From pausing projects to retrenching employees, running a business amid the coronavirus pandemic is filled with tough decisions. The stakes are higher, and the pressure is on another level. Business decisions also become more complex as they need to be made fast based on limited information.
So how do you exactly decide on business matters in a time of crisis? And what can you do to improve it?
The bias of here and now
In a lot of ways, humans are creatures of the present. We tend to make decisions based on the most recent or readily available information. We tend to be responsive than proactive. That’s especially true now that we’re all battling a pandemic that reveals new details every day, prompting a constant change in protocols. But there are a reason business leaders like you stand out from the crowd—you are visionaries.
Gather current data, but don’t forget to think of your vision when making decisions for your organization. Be sure to conduct a SWOT analysis. It’s time to examine every obstacle and issue, including underlying assumptions and costs related to the matter at hand. Plus, draw out alternative scenarios. If you make staff cuts this quarter, how will you meet the expected increase in market demand next quarter? Will you hire and train employees again or outsource teams? Or is it truly a good move to pause that ongoing R&D project? Perhaps, that product being developed could help your business recoup financial losses quickly.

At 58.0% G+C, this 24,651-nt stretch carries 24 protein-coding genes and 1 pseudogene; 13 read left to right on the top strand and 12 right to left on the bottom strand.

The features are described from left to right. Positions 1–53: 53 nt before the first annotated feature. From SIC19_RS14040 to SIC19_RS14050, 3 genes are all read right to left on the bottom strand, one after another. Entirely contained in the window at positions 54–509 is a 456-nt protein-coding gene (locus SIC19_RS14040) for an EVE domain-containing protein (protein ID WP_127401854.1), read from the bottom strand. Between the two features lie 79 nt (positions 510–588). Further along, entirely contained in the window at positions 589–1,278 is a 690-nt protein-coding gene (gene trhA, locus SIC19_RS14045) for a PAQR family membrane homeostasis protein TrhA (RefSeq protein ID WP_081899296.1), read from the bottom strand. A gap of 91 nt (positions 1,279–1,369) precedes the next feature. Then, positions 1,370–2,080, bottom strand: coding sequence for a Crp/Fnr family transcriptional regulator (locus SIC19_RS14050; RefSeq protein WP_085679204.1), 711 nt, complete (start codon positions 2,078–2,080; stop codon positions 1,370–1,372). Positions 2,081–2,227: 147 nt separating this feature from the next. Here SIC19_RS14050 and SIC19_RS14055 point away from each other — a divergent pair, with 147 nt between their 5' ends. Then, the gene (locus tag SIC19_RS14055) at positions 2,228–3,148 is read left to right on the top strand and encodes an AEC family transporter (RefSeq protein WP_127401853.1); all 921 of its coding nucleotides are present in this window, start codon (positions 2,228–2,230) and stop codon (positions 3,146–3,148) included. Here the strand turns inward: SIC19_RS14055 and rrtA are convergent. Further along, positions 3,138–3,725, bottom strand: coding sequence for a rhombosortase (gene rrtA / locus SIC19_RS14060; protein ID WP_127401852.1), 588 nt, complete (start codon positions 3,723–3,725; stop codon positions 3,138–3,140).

The impact of mood and emotions
Although we might consider ourselves rational, studies show that our mood can impact our decisions. For instance, angry people don’t usually question themselves; rather, they look for other parties to blame.
Happiness can also affect the way we make choices. Think of house-hunting. Finance experts would always suggest shopping for different home loan programs, even if you already had your eyes set on a certain property. Letting your excitement guide your home buying journey can leave you with a 30-year mortgage with high-interest rates. It would be best if you always approached life-changing decisions with rationality.
The same goes for your business. Losses, in multiple ways, can bring a high level of sadness. And sadness can lead to poor financial decisions, as it triggers an implicit goal of replacing that loss quickly. So, the first thing you have to do to make better decisions is to keep your emotions in check. This includes avoiding nonstop news coverage of the pandemic, which can stir emotions that aren’t helpful. Also, focus on things you can control. You may not have control over stay-at-home orders in your city, but you have a say on how your staff can shift to digital and continue day-to-day business operations online.
The silver lining of the pandemic is it forces everyone, including business leaders, to think about interdependencies between different jobs and between economy and health. This is a chance to foster new ways of thinking that can lead to solutions that can solve the world’s problems today and tomorrow.